Posts filed under “Regulation”
This week in encouraging news, we learn that the Securities and Exchange Commission may finally be pursuing one of the prime enablers of the financial crisis — the ratings companies. Previously, it was reported that disclosure violations were on the SEC’s radar, but truth be told, those are minor offenses.
The SEC’s Office of Credit Ratings, a division whose sole purpose is essentially to oversee Moody’s and Standard & Poor’s, seems to be stirring. The Wall Street Journal reported that the “government’s top credit-rating watchdog has kept a low profile since taking the job two years ago to help prevent another financial crisis. That may be about to change…” Multiple cases have reportedly been referred to the SEC’s enforcement division, and new regulations are due.
And a welcome change it would be. Of all the players that helped cause the financial crisis, the ratings companies have gotten off scot-free. Banks have had massive fines while many mortgage and derivative underwriters have had their garbage securities put back to them at great cost. Since 2008, there have been 388 mortgage companies that have gone bankrupt. All of that junk paper found its way into AAA-rated securitized products and derivatives. The penalty for Moody’s and S&P has been essentially nil. Fear of so-called reputational damage — the theory that concerns about their good name keeps companies in line — is the latest economic nonsense to be thoroughly debunked by events. Continues here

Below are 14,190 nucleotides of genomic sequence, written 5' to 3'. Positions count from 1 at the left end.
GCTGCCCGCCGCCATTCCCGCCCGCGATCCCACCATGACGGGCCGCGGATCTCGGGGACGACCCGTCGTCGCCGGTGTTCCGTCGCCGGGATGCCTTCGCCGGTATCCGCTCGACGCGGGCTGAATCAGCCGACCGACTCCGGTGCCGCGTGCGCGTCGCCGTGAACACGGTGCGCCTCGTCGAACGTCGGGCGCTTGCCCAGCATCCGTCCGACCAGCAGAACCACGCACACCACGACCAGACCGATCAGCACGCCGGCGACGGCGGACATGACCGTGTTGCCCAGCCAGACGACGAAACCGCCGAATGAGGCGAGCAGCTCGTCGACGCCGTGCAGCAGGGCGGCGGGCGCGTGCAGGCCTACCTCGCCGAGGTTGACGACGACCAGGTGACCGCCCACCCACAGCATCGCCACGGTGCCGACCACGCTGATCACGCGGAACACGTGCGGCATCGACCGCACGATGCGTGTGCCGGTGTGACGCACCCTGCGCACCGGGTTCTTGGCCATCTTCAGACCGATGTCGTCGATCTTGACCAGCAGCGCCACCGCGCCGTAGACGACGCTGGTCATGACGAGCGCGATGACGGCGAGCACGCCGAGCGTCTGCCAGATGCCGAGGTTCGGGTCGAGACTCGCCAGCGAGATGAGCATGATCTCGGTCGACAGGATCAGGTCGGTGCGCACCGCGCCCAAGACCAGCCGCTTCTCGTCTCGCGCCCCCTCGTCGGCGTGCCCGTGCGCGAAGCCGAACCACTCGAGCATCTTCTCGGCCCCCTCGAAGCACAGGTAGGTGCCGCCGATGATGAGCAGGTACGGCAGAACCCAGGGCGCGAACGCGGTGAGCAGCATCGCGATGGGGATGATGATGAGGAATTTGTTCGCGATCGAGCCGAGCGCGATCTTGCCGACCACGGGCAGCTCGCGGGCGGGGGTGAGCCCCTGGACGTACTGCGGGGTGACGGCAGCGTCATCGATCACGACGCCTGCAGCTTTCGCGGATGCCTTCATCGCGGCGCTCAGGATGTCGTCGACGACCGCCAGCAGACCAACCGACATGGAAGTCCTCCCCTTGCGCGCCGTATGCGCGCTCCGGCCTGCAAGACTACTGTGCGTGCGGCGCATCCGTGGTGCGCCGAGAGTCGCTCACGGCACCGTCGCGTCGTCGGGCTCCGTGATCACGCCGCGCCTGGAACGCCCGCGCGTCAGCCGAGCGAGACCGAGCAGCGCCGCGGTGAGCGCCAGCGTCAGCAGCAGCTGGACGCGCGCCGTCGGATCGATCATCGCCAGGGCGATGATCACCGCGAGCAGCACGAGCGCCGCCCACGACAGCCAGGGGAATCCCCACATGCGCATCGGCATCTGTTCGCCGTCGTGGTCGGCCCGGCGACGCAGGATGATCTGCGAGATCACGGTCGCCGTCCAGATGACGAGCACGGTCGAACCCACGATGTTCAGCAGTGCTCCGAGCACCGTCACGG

Remarks Before the Peterson Institute of International Economics
Commissioner Kara M. Stein
June 12, 2014
Thank you, Adam, for the kind introduction. I also would like to thank the Peterson Institute for International Economics for hosting me today.
I, like all of you in this room, believe we need to have strong, vibrant capital markets if we want to have a healthy, job-creating economy. Our capital markets must be built on a foundation that is strong enough to withstand the next storm. During the Great Recession, we started a discussion about how to help insulate us when the next crisis comes.